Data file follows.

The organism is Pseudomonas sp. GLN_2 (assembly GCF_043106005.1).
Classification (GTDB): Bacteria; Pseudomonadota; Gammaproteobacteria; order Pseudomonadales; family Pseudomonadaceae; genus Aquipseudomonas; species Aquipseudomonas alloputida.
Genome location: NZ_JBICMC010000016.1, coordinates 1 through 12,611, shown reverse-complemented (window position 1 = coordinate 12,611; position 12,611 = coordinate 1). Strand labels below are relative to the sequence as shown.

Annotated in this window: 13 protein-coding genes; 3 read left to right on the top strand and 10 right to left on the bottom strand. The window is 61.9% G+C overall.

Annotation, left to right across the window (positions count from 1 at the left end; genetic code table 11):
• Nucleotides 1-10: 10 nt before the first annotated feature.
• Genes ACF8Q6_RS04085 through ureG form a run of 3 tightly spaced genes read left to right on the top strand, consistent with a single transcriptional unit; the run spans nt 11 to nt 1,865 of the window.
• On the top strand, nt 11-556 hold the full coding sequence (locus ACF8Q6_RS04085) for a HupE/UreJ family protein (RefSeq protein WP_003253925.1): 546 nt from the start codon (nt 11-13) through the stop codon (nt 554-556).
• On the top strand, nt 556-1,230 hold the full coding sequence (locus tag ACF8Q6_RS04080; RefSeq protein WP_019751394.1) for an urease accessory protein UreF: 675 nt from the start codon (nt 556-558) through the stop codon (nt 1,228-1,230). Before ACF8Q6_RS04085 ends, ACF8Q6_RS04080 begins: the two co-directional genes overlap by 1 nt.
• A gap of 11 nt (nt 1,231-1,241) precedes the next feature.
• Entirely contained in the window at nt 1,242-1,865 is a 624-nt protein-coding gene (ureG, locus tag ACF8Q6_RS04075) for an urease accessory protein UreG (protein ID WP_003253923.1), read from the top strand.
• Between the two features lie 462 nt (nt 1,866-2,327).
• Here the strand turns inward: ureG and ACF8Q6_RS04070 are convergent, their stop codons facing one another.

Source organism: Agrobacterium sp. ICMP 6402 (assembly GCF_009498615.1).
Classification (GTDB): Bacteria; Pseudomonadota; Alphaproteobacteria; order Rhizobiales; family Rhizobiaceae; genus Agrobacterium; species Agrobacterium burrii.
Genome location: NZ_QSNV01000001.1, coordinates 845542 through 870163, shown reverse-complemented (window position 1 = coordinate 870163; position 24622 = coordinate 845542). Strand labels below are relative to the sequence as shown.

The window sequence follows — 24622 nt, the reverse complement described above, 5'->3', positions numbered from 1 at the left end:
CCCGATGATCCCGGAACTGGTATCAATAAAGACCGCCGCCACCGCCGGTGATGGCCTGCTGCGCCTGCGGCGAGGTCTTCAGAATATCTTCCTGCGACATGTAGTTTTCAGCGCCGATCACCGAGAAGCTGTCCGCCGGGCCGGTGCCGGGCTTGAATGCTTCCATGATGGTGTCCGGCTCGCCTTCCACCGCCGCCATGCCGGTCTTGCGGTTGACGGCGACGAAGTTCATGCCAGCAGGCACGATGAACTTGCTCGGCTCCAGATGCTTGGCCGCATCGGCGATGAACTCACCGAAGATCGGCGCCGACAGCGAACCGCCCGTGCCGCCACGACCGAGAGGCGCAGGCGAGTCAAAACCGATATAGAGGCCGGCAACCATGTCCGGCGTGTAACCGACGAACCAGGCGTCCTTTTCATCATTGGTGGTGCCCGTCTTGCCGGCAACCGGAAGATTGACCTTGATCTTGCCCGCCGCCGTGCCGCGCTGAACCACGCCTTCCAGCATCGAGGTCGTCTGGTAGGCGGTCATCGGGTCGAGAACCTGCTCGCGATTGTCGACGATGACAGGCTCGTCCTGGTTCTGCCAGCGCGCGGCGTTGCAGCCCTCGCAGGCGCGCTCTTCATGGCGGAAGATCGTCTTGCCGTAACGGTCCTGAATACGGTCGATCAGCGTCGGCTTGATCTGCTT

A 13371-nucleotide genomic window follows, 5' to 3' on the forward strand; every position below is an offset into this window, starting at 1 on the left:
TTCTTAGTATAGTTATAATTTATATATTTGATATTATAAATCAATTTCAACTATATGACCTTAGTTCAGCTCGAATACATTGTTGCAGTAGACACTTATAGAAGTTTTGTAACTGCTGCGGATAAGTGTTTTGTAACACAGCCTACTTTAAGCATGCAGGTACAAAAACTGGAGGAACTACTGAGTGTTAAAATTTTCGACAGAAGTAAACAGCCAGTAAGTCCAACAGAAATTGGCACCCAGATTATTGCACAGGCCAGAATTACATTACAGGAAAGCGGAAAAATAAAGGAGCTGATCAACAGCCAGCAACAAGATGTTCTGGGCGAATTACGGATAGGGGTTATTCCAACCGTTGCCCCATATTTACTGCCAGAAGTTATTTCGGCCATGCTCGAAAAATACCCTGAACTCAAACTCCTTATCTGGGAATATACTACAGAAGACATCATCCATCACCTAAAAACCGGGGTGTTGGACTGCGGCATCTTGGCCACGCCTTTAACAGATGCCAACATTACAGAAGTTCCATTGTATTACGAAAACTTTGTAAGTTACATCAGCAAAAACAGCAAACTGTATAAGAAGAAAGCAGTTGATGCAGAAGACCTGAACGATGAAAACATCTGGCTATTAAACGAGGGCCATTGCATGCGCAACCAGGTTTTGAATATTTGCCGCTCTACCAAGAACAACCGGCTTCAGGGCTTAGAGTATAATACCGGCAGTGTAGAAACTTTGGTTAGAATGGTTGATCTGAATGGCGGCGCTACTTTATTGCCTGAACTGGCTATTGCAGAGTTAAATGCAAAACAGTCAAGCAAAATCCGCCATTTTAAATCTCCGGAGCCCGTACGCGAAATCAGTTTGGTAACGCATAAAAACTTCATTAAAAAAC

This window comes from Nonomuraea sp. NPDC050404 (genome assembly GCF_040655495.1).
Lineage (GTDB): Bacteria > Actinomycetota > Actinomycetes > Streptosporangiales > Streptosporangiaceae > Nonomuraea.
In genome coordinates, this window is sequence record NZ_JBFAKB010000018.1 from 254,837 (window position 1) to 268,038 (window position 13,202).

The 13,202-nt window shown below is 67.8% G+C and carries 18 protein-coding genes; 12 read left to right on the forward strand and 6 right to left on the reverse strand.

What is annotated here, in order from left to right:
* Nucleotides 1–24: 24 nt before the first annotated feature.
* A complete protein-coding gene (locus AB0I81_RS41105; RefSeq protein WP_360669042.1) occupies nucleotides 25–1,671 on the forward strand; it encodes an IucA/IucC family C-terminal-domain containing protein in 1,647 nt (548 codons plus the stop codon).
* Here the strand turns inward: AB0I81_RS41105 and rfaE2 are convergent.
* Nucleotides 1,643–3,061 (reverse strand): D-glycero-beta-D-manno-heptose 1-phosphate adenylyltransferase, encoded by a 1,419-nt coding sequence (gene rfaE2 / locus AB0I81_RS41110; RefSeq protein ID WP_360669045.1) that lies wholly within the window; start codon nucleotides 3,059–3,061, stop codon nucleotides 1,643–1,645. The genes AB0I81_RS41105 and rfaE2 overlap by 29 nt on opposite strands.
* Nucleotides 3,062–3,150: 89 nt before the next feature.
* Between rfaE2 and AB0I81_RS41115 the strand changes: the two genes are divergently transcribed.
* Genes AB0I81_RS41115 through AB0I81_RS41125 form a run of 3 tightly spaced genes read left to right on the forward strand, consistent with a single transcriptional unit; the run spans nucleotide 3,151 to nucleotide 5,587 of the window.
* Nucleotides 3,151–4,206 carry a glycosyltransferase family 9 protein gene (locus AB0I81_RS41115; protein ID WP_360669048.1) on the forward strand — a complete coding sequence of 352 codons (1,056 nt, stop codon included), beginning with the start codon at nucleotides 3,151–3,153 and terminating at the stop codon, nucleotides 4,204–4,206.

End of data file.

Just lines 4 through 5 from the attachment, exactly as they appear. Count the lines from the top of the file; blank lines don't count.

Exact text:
Annotated in this window: 13 protein-coding genes; 3 read left to right on the top strand and 10 right to left on the bottom strand. The window is 61.9% G+C overall.

Annotation, left to right across the window (positions count from 1 at the left end; genetic code table 11):